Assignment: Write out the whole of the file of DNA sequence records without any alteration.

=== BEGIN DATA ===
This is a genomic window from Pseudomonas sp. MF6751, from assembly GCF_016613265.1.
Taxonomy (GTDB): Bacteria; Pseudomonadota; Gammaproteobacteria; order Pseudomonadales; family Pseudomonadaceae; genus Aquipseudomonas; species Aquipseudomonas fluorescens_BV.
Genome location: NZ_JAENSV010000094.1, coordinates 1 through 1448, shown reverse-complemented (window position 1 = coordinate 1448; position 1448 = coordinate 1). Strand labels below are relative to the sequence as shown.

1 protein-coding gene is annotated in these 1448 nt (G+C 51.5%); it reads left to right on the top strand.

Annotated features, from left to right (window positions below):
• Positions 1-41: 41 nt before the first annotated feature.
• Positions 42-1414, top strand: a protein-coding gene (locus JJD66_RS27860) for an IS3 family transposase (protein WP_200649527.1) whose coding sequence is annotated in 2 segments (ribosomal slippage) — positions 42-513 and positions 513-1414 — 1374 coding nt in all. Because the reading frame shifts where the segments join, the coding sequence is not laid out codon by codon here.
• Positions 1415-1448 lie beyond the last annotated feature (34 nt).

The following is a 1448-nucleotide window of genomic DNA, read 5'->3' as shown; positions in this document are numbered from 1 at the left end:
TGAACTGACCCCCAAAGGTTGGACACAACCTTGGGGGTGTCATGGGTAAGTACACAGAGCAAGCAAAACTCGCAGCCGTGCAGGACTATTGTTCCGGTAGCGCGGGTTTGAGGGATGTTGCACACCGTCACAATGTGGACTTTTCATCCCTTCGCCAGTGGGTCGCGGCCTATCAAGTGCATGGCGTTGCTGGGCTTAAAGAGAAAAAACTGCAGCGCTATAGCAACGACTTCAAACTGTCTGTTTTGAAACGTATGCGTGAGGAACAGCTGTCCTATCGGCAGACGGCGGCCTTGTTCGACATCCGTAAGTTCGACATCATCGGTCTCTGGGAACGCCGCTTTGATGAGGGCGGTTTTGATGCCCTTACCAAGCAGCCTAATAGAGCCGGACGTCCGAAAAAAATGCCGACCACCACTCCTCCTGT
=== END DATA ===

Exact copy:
This is a genomic window from Pseudomonas sp. MF6751, from assembly GCF_016613265.1.
Taxonomy (GTDB): Bacteria; Pseudomonadota; Gammaproteobacteria; order Pseudomonadales; family Pseudomonadaceae; genus Aquipseudomonas; species Aquipseudomonas fluorescens_BV.
Genome location: NZ_JAENSV010000094.1, coordinates 1 through 1448, shown reverse-complemented (window position 1 = coordinate 1448; position 1448 = coordinate 1). Strand labels below are relative to the sequence as shown.

1 protein-coding gene is annotated in these 1448 nt (G+C 51.5%); it reads left to right on the top strand.

Annotated features, from left to right (window positions below):
• Positions 1-41: 41 nt before the first annotated feature.
• Positions 42-1414, top strand: a protein-coding gene (locus JJD66_RS27860) for an IS3 family transposase (protein WP_200649527.1) whose coding sequence is annotated in 2 segments (ribosomal slippage) — positions 42-513 and positions 513-1414 — 1374 coding nt in all. Because the reading frame shifts where the segments join, the coding sequence is not laid out codon by codon here.
• Positions 1415-1448 lie beyond the last annotated feature (34 nt).

The following is a 1448-nucleotide window of genomic DNA, read 5'->3' as shown; positions in this document are numbered from 1 at the left end:
TGAACTGACCCCCAAAGGTTGGACACAACCTTGGGGGTGTCATGGGTAAGTACACAGAGCAAGCAAAACTCGCAGCCGTGCAGGACTATTGTTCCGGTAGCGCGGGTTTGAGGGATGTTGCACACCGTCACAATGTGGACTTTTCATCCCTTCGCCAGTGGGTCGCGGCCTATCAAGTGCATGGCGTTGCTGGGCTTAAAGAGAAAAAACTGCAGCGCTATAGCAACGACTTCAAACTGTCTGTTTTGAAACGTATGCGTGAGGAACAGCTGTCCTATCGGCAGACGGCGGCCTTGTTCGACATCCGTAAGTTCGACATCATCGGTCTCTGGGAACGCCGCTTTGATGAGGGCGGTTTTGATGCCCTTACCAAGCAGCCTAATAGAGCCGGACGTCCGAAAAAAATGCCGACCACCACTCCTCCTGT